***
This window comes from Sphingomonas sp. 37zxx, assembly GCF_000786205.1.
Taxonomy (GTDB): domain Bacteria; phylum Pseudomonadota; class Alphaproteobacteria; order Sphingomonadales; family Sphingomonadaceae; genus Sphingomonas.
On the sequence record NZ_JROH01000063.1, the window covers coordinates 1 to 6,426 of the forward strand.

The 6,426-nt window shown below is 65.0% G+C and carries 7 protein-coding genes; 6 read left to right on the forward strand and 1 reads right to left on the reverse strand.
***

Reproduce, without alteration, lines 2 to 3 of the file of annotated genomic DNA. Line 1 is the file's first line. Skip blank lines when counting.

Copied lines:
Taxonomy (GTDB): domain Bacteria; phylum Pseudomonadota; class Alphaproteobacteria; order Sphingomonadales; family Sphingomonadaceae; genus Sphingomonas.
On the sequence record NZ_JROH01000063.1, the window covers coordinates 1 to 6,426 of the forward strand.